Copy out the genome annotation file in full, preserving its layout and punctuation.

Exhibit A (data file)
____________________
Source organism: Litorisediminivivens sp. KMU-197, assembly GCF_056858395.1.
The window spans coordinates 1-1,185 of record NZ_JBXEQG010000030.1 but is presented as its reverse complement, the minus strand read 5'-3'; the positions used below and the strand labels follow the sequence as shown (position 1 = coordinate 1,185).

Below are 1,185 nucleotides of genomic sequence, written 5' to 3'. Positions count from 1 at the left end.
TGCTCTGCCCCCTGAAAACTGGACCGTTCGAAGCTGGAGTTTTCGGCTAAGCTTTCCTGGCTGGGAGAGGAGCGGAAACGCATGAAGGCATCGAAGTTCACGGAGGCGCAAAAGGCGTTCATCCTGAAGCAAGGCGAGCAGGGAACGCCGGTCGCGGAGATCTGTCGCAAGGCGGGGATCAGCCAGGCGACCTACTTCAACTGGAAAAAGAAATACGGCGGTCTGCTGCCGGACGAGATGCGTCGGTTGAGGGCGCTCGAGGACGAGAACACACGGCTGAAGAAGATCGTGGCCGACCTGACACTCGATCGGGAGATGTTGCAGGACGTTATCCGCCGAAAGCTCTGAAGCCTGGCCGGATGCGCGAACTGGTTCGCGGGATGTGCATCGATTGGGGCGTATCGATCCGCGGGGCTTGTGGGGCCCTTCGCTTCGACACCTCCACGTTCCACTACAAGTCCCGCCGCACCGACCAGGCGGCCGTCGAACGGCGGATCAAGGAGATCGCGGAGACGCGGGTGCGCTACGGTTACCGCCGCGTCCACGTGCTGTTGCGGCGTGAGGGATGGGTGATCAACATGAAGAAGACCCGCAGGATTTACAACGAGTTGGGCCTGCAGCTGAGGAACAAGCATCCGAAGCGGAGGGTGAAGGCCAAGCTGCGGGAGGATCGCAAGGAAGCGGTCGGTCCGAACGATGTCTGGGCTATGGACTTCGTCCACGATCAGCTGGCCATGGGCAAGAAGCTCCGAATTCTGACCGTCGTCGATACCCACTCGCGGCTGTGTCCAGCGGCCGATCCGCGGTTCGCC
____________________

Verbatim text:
Source organism: Litorisediminivivens sp. KMU-197, assembly GCF_056858395.1.
The window spans coordinates 1-1,185 of record NZ_JBXEQG010000030.1 but is presented as its reverse complement, the minus strand read 5'-3'; the positions used below and the strand labels follow the sequence as shown (position 1 = coordinate 1,185).

Below are 1,185 nucleotides of genomic sequence, written 5' to 3'. Positions count from 1 at the left end.
TGCTCTGCCCCCTGAAAACTGGACCGTTCGAAGCTGGAGTTTTCGGCTAAGCTTTCCTGGCTGGGAGAGGAGCGGAAACGCATGAAGGCATCGAAGTTCACGGAGGCGCAAAAGGCGTTCATCCTGAAGCAAGGCGAGCAGGGAACGCCGGTCGCGGAGATCTGTCGCAAGGCGGGGATCAGCCAGGCGACCTACTTCAACTGGAAAAAGAAATACGGCGGTCTGCTGCCGGACGAGATGCGTCGGTTGAGGGCGCTCGAGGACGAGAACACACGGCTGAAGAAGATCGTGGCCGACCTGACACTCGATCGGGAGATGTTGCAGGACGTTATCCGCCGAAAGCTCTGAAGCCTGGCCGGATGCGCGAACTGGTTCGCGGGATGTGCATCGATTGGGGCGTATCGATCCGCGGGGCTTGTGGGGCCCTTCGCTTCGACACCTCCACGTTCCACTACAAGTCCCGCCGCACCGACCAGGCGGCCGTCGAACGGCGGATCAAGGAGATCGCGGAGACGCGGGTGCGCTACGGTTACCGCCGCGTCCACGTGCTGTTGCGGCGTGAGGGATGGGTGATCAACATGAAGAAGACCCGCAGGATTTACAACGAGTTGGGCCTGCAGCTGAGGAACAAGCATCCGAAGCGGAGGGTGAAGGCCAAGCTGCGGGAGGATCGCAAGGAAGCGGTCGGTCCGAACGATGTCTGGGCTATGGACTTCGTCCACGATCAGCTGGCCATGGGCAAGAAGCTCCGAATTCTGACCGTCGTCGATACCCACTCGCGGCTGTGTCCAGCGGCCGATCCGCGGTTCGCC